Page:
My Name is Paul and I’m an Alcoholic, Step 4

One Thursday each month I will share a post on one of the 12 Steps. This month is Step 4. Recovery is an area of life that 12 Step groups have done amazing work with, yet many churches (and other community groups) struggle with what to do. My hope is that this series will help those who are not in recovery learn more about their friends and family members who are in recovery. I welcome any feedback, questions, and concerns you may have!

“Made a searching and fearless moral inventory of ourselves.” Step 4.

We though “conditions” drove us to drink, and when we tried to correct these conditions and found that we couldn’t to our entire satisfaction, our drinking went out of hand and we became alcoholics. It never occurred to us that we needed to change ourselves to meet conditions, whatever they were (Twelve Steps and Twelve Traditions, p. 47).

Though our decision (in Step 3) was a vital and crucial step, it could have little permanent effect unless at once followed by a strenuous effort to face, and to be rid of, the things in ourselves which had been blocking us. Our liquor was but a symptom. So we had to get down to causes and conditions (Alcoholics Anonymous, p. 64).

The fourth step is scary. Words like “searching” and “fearless” and “strenuous” and “effort” abound. For many in recovery, the reconnection with God through the first three steps is difficult enough. Once that connection is made, the addict is then told to be more self-reflective than they have ever been.

The fourth step is a difficult part of the journey. It is a time to remember a lot of the crap that exists in our lives. And not just the stuff we did when drunk or high, but all the things that have happened to us; all the things we have done to others even in the absence of substances.

When a recovering addict or alcoholic works on the fourth step inventory, he or she will ask many questions. They fall into four basic categories:

  1. What happened or who am I angry at or afraid of?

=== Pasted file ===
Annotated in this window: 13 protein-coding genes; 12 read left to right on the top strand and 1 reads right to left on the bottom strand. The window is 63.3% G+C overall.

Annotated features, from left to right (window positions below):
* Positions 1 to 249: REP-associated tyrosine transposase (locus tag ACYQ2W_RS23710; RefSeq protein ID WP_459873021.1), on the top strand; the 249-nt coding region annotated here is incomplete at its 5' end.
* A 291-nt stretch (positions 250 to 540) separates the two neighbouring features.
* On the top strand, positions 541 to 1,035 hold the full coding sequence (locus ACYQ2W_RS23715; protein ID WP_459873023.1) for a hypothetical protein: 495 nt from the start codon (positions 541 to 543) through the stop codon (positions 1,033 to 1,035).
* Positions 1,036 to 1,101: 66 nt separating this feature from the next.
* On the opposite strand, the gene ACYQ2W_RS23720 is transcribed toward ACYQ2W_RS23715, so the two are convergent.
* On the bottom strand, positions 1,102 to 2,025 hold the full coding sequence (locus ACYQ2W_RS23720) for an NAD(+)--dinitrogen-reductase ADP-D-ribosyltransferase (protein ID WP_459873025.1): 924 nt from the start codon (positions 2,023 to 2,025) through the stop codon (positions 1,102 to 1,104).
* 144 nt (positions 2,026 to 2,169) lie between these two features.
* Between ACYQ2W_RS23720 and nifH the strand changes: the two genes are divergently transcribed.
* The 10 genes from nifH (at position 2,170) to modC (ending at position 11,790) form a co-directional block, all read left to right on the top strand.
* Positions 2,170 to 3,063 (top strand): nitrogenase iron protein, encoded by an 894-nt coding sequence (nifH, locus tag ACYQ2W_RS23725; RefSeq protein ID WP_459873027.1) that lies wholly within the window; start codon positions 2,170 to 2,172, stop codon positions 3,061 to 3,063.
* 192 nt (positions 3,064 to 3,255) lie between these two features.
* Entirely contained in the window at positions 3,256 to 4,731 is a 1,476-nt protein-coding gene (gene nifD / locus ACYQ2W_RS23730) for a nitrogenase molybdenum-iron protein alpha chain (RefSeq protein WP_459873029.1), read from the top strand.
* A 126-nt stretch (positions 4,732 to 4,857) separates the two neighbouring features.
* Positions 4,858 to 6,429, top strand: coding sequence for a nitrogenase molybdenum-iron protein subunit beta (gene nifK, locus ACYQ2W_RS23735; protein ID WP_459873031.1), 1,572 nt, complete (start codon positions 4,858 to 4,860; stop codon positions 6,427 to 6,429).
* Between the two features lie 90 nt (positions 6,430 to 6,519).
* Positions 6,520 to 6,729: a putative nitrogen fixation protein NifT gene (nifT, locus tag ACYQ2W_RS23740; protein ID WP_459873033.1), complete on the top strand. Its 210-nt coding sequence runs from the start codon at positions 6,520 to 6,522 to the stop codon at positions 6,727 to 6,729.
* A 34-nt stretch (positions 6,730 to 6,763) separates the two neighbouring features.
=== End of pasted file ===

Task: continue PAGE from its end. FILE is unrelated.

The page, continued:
2. What is the cause of the emotion?
  3. What instinct, or part of me, is affected (especially the social, security, and sexual instincts)?
  4. What was my role?

The first three questions are hard enough. First, I list all of the people and institutions and ideas that really bother me. This list includes my spouse, my children, my siblings, my parents, my friends, myself, and God. It also includes the church, the government, Walmart, etc. It may include items such as injustice, sexual abuse, racism, or other ideas that we experience. After listing these things, I need to ask what it is that is really causing the anger, fear, or whatever emotion. The instinct question is one that a sponsor really helps with. It was Bob Wilson’s contention that the three basic human instincts were: social—need for friends and relationships; security—home, employment, basic needs; and sexual—need for an intimate relationship. Sometimes, multiple instincts are affected by one person.

Then comes that pesky fourth question: what was my role? How did I play a part? Maybe those times I was upset with my wife were actually partially my fault because I was not being honest. Maybe the church is bothering me because they are calling me on my crap and I don’t like it. Maybe I was really angry with someone and if I had spoken with them the issue could have been resolved. Whatever the issue, quite often I played a role in it.*